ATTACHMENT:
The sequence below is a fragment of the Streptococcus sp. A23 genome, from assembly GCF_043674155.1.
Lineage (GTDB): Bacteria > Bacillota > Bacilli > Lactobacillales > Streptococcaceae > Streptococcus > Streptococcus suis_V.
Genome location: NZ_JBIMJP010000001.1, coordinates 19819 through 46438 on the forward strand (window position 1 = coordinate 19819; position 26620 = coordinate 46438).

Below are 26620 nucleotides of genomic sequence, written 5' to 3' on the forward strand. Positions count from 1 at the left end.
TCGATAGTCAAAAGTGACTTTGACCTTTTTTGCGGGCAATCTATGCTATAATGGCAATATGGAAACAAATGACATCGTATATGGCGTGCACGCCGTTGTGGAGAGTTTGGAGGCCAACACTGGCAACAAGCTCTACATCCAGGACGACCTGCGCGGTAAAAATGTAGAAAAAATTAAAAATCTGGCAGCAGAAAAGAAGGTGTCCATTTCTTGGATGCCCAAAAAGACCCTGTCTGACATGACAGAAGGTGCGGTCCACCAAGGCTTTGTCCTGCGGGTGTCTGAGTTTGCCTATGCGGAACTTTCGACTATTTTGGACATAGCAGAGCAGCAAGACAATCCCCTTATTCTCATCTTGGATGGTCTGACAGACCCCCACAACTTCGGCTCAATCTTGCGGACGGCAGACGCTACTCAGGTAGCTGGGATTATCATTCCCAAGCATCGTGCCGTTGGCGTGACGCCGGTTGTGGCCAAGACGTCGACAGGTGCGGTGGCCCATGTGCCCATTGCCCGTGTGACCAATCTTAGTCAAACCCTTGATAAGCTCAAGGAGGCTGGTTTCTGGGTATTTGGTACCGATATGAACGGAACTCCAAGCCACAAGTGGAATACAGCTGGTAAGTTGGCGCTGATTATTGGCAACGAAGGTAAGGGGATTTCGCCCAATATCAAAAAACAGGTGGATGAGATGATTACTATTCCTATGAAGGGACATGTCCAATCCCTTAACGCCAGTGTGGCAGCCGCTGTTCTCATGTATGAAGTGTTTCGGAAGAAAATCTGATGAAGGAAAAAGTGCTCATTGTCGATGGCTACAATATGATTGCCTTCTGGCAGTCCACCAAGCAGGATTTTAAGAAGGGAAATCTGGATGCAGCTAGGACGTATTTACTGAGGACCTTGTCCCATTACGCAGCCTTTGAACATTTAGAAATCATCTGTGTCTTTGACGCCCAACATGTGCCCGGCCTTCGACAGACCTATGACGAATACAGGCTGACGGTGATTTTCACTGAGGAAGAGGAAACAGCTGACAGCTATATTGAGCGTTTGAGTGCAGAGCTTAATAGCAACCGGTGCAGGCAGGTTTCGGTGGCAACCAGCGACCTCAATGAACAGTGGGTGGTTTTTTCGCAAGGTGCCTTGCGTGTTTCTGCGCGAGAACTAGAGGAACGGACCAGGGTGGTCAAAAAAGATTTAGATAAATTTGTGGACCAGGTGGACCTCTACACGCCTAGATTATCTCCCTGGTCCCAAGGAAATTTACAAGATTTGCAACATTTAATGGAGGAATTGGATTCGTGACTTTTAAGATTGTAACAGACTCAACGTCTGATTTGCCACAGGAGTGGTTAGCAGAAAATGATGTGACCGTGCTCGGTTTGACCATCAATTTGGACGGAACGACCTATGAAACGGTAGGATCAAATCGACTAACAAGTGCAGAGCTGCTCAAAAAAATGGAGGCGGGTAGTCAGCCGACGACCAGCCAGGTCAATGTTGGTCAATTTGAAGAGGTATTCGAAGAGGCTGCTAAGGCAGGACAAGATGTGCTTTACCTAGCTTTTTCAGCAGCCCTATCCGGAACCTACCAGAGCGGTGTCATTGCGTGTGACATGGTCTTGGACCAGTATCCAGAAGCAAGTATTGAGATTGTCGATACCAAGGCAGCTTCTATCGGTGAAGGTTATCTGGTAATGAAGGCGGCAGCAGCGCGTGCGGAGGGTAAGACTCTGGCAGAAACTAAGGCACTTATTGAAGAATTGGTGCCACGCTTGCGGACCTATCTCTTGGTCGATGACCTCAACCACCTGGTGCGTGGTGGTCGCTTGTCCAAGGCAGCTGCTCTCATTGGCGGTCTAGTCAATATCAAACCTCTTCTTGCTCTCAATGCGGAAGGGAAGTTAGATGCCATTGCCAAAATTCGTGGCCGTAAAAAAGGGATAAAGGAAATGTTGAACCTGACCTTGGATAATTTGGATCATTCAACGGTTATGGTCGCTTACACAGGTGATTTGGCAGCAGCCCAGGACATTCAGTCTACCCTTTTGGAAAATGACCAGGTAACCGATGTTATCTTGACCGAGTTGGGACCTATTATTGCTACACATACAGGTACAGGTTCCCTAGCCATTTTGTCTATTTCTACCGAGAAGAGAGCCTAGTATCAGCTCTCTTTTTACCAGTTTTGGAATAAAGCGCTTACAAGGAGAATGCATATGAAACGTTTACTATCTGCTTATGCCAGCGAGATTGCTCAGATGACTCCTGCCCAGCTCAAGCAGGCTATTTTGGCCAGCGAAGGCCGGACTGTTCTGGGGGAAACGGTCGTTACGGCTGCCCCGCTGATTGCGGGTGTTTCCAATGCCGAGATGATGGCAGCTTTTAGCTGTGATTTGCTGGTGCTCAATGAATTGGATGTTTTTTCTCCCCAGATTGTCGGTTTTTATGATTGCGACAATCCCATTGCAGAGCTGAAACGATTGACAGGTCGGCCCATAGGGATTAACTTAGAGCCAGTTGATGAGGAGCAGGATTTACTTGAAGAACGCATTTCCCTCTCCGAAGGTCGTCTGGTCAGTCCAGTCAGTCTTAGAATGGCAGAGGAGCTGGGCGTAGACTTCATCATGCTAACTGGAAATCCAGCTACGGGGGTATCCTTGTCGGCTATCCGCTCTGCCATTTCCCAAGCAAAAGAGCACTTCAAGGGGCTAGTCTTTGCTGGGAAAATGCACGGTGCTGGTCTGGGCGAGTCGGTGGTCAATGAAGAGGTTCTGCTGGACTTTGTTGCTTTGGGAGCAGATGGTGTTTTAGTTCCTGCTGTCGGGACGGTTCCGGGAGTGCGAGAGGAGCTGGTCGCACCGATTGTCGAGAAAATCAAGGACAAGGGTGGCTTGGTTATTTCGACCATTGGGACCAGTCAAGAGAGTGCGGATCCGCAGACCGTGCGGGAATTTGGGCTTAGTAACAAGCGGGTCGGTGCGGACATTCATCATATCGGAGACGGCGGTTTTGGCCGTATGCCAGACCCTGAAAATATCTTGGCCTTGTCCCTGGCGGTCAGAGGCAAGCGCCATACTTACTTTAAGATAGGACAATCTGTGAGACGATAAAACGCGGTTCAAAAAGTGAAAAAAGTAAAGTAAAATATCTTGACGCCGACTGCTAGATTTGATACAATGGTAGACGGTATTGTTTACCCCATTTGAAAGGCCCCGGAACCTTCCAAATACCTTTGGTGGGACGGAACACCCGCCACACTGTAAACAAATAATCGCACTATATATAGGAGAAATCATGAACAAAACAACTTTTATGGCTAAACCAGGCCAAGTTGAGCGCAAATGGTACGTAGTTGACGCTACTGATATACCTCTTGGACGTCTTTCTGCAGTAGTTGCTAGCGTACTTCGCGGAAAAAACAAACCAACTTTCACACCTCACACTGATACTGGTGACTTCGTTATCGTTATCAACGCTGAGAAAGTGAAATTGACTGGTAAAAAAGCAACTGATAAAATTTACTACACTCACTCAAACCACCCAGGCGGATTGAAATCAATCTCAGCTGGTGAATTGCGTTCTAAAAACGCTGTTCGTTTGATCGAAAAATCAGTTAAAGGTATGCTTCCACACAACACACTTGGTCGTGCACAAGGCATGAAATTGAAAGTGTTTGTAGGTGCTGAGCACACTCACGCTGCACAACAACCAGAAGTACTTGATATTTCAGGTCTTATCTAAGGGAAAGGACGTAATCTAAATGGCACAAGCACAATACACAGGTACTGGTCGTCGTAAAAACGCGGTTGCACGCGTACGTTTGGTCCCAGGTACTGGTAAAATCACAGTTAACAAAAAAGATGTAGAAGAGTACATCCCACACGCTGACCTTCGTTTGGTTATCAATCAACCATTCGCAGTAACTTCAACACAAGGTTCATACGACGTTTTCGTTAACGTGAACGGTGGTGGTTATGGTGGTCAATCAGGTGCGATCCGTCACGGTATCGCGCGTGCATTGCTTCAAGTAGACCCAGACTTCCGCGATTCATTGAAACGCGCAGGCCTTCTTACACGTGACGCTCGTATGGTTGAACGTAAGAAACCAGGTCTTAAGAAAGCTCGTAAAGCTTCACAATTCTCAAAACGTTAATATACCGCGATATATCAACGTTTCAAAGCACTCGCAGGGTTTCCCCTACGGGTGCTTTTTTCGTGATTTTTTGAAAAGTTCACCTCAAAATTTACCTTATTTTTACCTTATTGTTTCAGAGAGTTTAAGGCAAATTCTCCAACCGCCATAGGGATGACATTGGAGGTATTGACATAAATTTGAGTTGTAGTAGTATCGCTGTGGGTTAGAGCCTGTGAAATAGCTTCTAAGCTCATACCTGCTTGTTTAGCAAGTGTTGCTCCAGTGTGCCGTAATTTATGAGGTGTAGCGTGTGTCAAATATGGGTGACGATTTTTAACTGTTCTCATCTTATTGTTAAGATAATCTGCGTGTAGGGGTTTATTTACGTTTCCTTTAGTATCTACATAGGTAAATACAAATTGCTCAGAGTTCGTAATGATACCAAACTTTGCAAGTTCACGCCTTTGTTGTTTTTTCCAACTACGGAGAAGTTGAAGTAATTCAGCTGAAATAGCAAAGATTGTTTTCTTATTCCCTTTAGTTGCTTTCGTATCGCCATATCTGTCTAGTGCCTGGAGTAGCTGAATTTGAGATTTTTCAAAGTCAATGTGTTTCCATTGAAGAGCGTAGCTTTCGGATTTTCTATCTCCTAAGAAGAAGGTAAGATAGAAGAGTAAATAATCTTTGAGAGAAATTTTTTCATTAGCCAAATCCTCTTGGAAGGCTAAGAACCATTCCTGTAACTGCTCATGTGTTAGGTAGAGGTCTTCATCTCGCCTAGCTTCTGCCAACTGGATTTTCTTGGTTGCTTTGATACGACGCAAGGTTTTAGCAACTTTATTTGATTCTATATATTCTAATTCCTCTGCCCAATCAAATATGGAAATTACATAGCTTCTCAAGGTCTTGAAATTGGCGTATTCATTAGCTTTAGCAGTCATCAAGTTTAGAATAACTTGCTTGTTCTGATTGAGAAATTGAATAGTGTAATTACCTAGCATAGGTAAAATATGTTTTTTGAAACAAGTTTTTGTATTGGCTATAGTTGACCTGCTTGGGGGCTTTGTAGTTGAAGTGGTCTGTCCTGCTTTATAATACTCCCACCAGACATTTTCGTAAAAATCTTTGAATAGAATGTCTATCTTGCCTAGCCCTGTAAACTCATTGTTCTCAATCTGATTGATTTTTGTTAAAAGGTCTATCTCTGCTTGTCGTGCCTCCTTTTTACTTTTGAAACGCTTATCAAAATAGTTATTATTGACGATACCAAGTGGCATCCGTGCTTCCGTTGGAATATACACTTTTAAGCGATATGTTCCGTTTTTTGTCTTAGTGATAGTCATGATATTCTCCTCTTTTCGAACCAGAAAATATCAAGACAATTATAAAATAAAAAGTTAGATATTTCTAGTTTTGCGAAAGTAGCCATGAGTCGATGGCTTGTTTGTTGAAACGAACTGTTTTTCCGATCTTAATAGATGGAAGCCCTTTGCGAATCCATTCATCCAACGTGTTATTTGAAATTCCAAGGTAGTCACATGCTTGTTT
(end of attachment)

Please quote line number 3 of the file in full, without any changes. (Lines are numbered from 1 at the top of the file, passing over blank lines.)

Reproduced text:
Genome location: NZ_JBIMJP010000001.1, coordinates 19819 through 46438 on the forward strand (window position 1 = coordinate 19819; position 26620 = coordinate 46438).